This discovering led to the idea that the Sun rotated as the earth rotated on its own axis as well as revolving around the Sun. Scientist did not only revolutionize astronomy but other fields as well. Philippus Areolus Paracelsus made his accomplishments while altered the field of medicine. Prior belief, provided by Galen, was that a disease was obtained from within and that it was caused by a disparity between bodily fluids, known as humors. Paracelsus stated that instead disease came from outside the body.

Because of this, Paracelsus produced medications, which could aid the body in its fight against a disease. William Harvey’s (1578-1657) ideas included that the function of the heart was to propel the blood in a circular course. He arrived at his views not only by an intricate series of dissections, but also by cautious studies of the movement of the heart and blood in a vast variety of living animals. Harvey publicly pronounced his results, in 1628, when he published Exercitatio Anatomica de Motu Cordis et Sanguinis in Animalibus (Anatomical Essay on the Motion of the Heart and Blood in Animals).

Vesalius, Andreas (1514-1564), a Belgian anatomist made critical dissections of the human body. His works lead to the findings helped to correct mistaken belief prevailing since ancient times they laid the foundations of the modern field of science known as anatomy. He was employed as a professor at the University of Paris and the University of Padua and lectured concerning the anatomy of the human beings. He was one of the first scientists that stopped using animal corpses and started using human cadavers.

With these revolutionary practices the knowledge of the human body grew enormously. Sir Isaac Newton revolutionized the field of physics. One day when thinking of who the moon was bound to the earth Newton saw an apple fall from a tree. He realized that two were fixed to earth by a force known today as gravity. Most of Newton’s other revolutionary ideas are stated in his book Philosophiae Naturalis Principia Mathematica (Mathematical Principles of Natural Philosophy) along with his Three Laws of Motion, including Inertia. Newton did not only limit himself to physics.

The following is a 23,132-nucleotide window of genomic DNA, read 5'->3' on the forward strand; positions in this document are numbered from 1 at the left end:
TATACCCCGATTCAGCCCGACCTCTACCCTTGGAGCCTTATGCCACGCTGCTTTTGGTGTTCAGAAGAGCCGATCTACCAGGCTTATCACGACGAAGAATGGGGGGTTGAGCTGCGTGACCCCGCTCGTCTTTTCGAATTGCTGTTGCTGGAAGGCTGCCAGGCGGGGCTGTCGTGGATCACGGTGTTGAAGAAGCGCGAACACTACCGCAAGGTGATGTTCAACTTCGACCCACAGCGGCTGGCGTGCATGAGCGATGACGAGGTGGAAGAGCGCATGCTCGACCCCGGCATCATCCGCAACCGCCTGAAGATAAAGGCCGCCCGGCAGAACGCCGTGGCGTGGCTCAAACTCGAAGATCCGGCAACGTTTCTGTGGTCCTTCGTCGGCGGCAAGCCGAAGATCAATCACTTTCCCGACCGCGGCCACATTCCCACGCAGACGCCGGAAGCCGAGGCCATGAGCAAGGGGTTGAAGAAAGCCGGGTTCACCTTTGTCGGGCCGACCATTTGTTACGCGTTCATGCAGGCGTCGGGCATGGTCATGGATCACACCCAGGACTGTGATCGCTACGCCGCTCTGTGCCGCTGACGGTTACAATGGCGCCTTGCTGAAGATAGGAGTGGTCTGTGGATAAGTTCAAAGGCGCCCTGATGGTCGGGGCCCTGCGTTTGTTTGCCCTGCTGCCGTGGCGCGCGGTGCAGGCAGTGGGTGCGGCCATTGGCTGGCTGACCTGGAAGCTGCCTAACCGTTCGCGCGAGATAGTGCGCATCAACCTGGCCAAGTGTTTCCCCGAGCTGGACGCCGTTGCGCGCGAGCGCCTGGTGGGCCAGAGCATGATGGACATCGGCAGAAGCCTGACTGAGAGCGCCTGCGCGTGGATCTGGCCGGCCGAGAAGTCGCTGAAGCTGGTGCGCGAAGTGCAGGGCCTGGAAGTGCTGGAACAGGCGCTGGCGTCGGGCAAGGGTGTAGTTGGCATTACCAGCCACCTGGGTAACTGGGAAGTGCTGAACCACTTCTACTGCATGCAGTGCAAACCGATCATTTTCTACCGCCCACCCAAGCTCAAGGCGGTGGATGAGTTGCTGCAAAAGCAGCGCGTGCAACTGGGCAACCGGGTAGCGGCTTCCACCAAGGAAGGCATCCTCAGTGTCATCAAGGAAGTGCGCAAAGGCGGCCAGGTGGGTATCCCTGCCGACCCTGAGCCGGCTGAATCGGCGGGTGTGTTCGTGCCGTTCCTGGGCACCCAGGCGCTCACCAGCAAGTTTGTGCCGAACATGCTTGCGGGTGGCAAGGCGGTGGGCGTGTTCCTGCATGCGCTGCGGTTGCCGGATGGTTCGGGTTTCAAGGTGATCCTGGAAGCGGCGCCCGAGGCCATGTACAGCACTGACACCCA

To most mathematicians Newton is considered the Mathematics is a more broad discipline and therefore had more modifications. John Napier developed the idea of logarithms. Today they are commonly known as exponents. They are used to abbreviate the function of a number multiplied by itself. Rene Descartes (1596-1650) developed the Cartesian coordinate system. Which is currently used to graph lines. These new and revolutionary advancements could not have happened without the two chief, contemporary methods of reasoning. They were inductive reasoning and deductive reasoning.

Inductive method of reasoning is the technique where specific observations and experiments led to the general hypotheses or theory. Deductive reasoning is the way of thinking where theories accounted for specific experimental results. As displayed by the above examples the revolution, started in 1543, was not one of over throwing a king but instead one of advancing their ideas of a society. Although these ideas only reached the upper class they eventually spread to the rest of the general public. The thoughts of these great intellects had enormous effects on the way we live our lives today.